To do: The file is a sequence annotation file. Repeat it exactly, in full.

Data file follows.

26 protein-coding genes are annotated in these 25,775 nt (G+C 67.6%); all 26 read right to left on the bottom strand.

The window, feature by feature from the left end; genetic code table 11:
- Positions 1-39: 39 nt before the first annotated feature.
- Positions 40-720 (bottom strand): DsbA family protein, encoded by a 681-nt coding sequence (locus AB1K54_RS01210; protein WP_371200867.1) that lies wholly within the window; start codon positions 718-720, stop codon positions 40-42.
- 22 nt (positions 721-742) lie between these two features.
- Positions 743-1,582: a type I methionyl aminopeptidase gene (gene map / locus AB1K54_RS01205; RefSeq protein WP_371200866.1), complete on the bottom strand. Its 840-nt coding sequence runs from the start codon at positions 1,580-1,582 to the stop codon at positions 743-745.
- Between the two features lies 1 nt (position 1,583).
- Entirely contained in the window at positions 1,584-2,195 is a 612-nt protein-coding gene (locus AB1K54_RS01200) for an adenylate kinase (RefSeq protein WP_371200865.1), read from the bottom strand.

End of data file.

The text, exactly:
26 protein-coding genes are annotated in these 25,775 nt (G+C 67.6%); all 26 read right to left on the bottom strand.

The window, feature by feature from the left end; genetic code table 11:
- Positions 1-39: 39 nt before the first annotated feature.
- Positions 40-720 (bottom strand): DsbA family protein, encoded by a 681-nt coding sequence (locus AB1K54_RS01210; protein WP_371200867.1) that lies wholly within the window; start codon positions 718-720, stop codon positions 40-42.
- 22 nt (positions 721-742) lie between these two features.
- Positions 743-1,582: a type I methionyl aminopeptidase gene (gene map / locus AB1K54_RS01205; RefSeq protein WP_371200866.1), complete on the bottom strand. Its 840-nt coding sequence runs from the start codon at positions 1,580-1,582 to the stop codon at positions 743-745.
- Between the two features lies 1 nt (position 1,583).
- Entirely contained in the window at positions 1,584-2,195 is a 612-nt protein-coding gene (locus AB1K54_RS01200) for an adenylate kinase (RefSeq protein WP_371200865.1), read from the bottom strand.